Moreover, the Royal Rooms will have great appeal to some kids–though they are more expensive, and less convenient, than alternatives.

Main Pool Disney's Port Orleans Riverside Resort from yourfirstvisit.net

Now, I get comments all the time along the lines of “We stayed at Riverside and it had great appeal for my kids!” Of course it did. All the Disney resorts have great kid appeal. My point is that some have even more than others…

Convenience. Disney’s Port Orleans Riverside is in the middle of moderates IN convenience.

While often thought of as out of the way, it is in fact just across the street (or two) from Epcot, and along with Port Orleans French Quarter is the closest of the “traditional” moderates to Magic Kingdom. It also shares with French Quarter a slow boat to Downtown Disney.

The principal convenience frustration is that, since it commonly shares buses with Port Orleans French Quarter, it has in effect 5 bus stops. The Magic Kingdom bus is the exception–it has only four stops, as it skips Port Orleans French Quarter.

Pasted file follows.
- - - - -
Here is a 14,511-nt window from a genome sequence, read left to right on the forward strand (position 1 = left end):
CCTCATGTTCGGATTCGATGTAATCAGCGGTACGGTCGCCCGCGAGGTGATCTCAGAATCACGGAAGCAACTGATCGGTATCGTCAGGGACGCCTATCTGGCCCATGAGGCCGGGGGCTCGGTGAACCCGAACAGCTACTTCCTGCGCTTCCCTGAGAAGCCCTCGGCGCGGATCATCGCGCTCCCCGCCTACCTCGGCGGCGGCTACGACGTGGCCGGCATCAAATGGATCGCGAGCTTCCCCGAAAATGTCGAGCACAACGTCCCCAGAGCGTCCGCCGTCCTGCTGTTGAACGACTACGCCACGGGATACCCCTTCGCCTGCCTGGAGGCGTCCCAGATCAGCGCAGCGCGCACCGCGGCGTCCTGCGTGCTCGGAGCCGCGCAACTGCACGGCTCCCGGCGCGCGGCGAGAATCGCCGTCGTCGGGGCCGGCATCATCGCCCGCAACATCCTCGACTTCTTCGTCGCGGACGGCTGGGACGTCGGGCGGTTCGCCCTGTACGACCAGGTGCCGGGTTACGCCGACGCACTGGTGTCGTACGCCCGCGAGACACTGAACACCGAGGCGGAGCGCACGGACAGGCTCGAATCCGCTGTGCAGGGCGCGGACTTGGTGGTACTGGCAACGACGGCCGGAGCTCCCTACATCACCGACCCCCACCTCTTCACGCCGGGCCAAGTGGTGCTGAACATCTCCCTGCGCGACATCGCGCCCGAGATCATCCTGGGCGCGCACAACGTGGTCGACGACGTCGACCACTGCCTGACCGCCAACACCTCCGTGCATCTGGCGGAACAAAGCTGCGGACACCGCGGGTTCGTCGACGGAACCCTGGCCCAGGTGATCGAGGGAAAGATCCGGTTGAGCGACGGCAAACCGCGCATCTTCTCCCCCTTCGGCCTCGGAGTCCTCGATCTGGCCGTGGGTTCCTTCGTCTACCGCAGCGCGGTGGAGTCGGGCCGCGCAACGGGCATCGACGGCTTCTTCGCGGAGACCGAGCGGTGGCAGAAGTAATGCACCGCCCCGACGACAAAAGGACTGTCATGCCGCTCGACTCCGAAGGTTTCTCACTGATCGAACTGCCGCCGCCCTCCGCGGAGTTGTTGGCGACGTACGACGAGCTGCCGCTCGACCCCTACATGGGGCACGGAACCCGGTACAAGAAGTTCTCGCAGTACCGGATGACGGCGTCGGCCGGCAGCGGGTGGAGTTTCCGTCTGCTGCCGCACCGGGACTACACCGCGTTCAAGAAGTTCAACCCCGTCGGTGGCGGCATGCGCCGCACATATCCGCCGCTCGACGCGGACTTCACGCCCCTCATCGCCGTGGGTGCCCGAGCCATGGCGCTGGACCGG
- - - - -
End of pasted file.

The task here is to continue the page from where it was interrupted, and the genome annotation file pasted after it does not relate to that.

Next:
Buses sometimes fill before they get to their final stop (although this is much less common than it used to be), and the first day or two of a visit, it can be hard to identify from inside the bus whether one is at the West, North, or East Bus Stop.

Getting off at the wrong stop matters, because Port Orleans Riverside is pretty darn big, and can be a challenge to get around.

While at my pace no room is more than a ten minute walk from the central service area and pool, this is assuming you take the most direct path, and don’t get lost. Getting lost–especially at night–in the far reaches of the Alligator Bayou section is easy. Or at least it is for me…

It’s not widely noticed, but the texture of the concrete paths in the Alligator Bayou section is meant to help with wayfinding. Where there are groups of buildings, the main path through them is textured to look like a plank road.

The texturing is meant to indicate to you that you are on a main path, and keep you from wandering off accidentally onto a building-specific path.

The image on the right side shows the texture of such a plank road.

As a final convenience point, the two story buildings in the Alligator Bayou area have no elevators.